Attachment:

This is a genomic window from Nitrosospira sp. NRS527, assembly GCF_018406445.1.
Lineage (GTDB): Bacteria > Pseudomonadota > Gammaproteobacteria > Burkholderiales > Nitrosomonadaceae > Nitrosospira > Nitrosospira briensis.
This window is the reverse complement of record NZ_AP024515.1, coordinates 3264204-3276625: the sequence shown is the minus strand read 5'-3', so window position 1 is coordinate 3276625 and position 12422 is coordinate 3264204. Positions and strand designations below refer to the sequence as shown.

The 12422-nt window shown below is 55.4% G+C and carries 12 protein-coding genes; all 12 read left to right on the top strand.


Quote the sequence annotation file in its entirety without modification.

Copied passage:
This is a genomic window from Nitrosospira sp. NRS527, assembly GCF_018406445.1.
Lineage (GTDB): Bacteria > Pseudomonadota > Gammaproteobacteria > Burkholderiales > Nitrosomonadaceae > Nitrosospira > Nitrosospira briensis.
This window is the reverse complement of record NZ_AP024515.1, coordinates 3264204-3276625: the sequence shown is the minus strand read 5'-3', so window position 1 is coordinate 3276625 and position 12422 is coordinate 3264204. Positions and strand designations below refer to the sequence as shown.

The 12422-nt window shown below is 55.4% G+C and carries 12 protein-coding genes; all 12 read left to right on the top strand.